Murzin, A. G., Brenner, S. E., Hubbard, T., and Chothia, C. (1995). SCOP: a structural classification of proteins database for the investigation of sequences and structures. J. Mol. Biol. 247 (4), 536–540. doi:10.1016/s0022-2836(05)80134-2

PubMed Abstract | CrossRef Full Text | Google Scholar

Nechushtai, R., Lammert, H., Michaeli, D., Eisenberg-Domovich, Y., Zuris, J. A., Luca, M. A., et al. (2011). Allostery in the ferredoxin protein motif does not involve a conformational switch. Proc. Natl. Acad. Sci. 108 (6), 2240–2245. doi:10.1073/pnas.1019502108

PubMed Abstract | CrossRef Full Text | Google Scholar

Nepomnyachiy, S., Ben-Tal, N., and Kolodny, R. (2017). Complex evolutionary footprints revealed in an analysis of reused protein segments of diverse lengths. Proc. Natl. Acad. Sci. USA 114 (44), 11703–11708. doi:10.1073/pnas.1707642114

PubMed Abstract | CrossRef Full Text | Google Scholar

Ogata, C.M., Gordon, P. F., de Vos, A. M., and Kim, S. H. (1992). Crystal structure of a sweet tasting protein thaumatin I, at 1.65 A resolution. J. Mol. Biol. 228 (3), 893–908. doi:10.1016/0022-2836(92)90873-i

PubMed Abstract | CrossRef Full Text | Google Scholar

Orengo, C., Michie, A., Jones, S., Jones, D., Swindells, M., and Thornton, J. (1997). CATH - a hierarchic classification of protein domain structures. Structure 5 (8), 1093–1109. doi:10.1016/s0969-2126(97)00260-8

PubMed Abstract | CrossRef Full Text | Google Scholar

Pandini, A., Fornili, A., and Kleinjung, J. (2010). Structural alphabets derived from attractors in conformational space. BMC Bioinform. 11 (1), 97. doi:10.1186/1471-2105-11-97

PubMed Abstract | CrossRef Full Text | Google Scholar

Pauling, L., and Corey, R. B. (1951). The pleated sheet, a new layer configuration of polypeptide chains. Proc. Natl. Acad. Sci. 37 (5), 251. doi:10.1073/pnas.37.5.251

PubMed Abstract | CrossRef Full Text | Google Scholar

Pauling, L., Corey, R. B., and Branson, H. R. (1951). The structure of proteins: two hydrogen-bonded helical configurations of the polypeptide chain. Proc. Natl. Acad. Sci. 37 (4), 205–211. doi:10.1073/pnas.37.4.205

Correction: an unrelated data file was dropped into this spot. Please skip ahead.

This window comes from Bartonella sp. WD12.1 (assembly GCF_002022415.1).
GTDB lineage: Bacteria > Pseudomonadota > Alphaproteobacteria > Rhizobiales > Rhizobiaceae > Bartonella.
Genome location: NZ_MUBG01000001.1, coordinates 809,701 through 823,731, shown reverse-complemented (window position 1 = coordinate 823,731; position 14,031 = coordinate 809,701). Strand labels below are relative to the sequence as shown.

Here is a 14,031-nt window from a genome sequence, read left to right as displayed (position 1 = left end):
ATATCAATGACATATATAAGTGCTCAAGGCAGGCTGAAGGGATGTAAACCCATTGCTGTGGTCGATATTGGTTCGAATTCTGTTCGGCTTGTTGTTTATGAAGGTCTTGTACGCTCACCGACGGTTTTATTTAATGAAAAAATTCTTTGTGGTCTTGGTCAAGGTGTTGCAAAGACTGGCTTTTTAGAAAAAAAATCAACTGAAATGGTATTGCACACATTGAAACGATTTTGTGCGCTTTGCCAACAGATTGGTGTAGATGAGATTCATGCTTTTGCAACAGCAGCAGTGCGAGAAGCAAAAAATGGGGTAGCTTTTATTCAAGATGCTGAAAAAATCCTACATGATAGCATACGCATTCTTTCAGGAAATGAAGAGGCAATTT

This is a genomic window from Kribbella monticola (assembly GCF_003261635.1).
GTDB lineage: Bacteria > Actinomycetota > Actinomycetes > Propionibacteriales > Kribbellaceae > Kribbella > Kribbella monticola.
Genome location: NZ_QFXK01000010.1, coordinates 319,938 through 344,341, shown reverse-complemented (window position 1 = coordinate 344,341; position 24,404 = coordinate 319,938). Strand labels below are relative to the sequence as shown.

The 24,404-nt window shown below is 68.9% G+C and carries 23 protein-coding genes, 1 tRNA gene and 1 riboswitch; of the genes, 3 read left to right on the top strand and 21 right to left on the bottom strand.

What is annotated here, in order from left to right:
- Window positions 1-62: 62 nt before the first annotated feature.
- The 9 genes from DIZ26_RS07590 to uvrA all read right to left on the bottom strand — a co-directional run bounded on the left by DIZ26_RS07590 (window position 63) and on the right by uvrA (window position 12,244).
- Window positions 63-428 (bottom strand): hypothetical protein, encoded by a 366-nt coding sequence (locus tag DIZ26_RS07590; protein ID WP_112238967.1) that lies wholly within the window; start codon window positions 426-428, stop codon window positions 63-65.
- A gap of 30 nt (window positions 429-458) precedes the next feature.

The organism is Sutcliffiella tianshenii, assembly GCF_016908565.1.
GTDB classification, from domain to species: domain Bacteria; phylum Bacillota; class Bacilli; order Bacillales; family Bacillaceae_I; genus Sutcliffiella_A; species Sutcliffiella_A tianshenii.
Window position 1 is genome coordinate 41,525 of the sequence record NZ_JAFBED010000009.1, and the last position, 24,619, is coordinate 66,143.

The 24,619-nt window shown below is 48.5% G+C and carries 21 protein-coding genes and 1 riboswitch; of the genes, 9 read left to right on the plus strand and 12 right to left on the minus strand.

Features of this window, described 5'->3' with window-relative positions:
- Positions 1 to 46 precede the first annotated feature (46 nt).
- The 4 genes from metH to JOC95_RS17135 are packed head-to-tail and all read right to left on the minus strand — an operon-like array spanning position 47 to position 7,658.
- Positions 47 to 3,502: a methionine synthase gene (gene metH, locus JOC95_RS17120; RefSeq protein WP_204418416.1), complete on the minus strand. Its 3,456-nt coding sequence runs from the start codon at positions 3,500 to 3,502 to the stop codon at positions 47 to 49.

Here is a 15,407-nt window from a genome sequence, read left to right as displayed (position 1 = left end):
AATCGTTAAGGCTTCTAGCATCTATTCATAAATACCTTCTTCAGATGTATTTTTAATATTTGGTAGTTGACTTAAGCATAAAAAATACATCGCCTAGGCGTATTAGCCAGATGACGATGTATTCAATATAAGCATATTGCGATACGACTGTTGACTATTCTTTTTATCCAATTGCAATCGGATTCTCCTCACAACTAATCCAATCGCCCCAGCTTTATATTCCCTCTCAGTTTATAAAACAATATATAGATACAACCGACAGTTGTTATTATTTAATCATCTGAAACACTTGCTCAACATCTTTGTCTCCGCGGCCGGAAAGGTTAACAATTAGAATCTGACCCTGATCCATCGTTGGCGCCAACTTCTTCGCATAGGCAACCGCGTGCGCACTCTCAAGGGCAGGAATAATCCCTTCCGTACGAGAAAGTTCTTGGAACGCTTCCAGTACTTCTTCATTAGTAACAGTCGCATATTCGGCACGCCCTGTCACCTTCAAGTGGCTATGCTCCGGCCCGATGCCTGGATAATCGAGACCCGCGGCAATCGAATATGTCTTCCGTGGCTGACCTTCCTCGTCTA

PubMed Abstract | CrossRef Full Text | Google Scholar

Rao, S. T., and Rossmann, M. G. (1973). Comparison of super-secondary structures in proteins. J. Mol. Biol. 76 (2), 241–256. doi:10.1016/0022-2836(73)90388-4

PubMed Abstract | CrossRef Full Text | Google Scholar

Richards, F. M., and Kundrot, C. E. (1988). Identification of structural motifs from protein coordinate data: secondary structure and first-level supersecondary structure. Proteins 3 (2), 71–84. doi:10.1002/prot.340030202

PubMed Abstract | CrossRef Full Text | Google Scholar

Rognan, D. (2007). Chemogenomic approaches to rational drug design. Br. J. Pharmacol. 152 (1), 38–52. doi:10.1038/sj.bjp.0707307

PubMed Abstract | CrossRef Full Text | Google Scholar

Rohl, C. A., Strauss, C. E., Misura, K. M., and Baker, D. (2004). “Protein structure prediction using Rosetta,” in Methods in Enzymology (Amsterdam, Netherlands: Elsevier), Vol. 383, 66–93. doi:10.1016/S0076-6879(04)83004-0

PubMed Abstract | CrossRef Full Text | Google Scholar

Rooman, M. J., Rodriguez, J., and Wodak, S. J. (1990). Automatic definition of recurrent local structure motifs in proteins. J. Mol. Biol. 213 (2), 327–336. doi:10.1016/s0022-2836(05)80194-9

PubMed Abstract | CrossRef Full Text | Google Scholar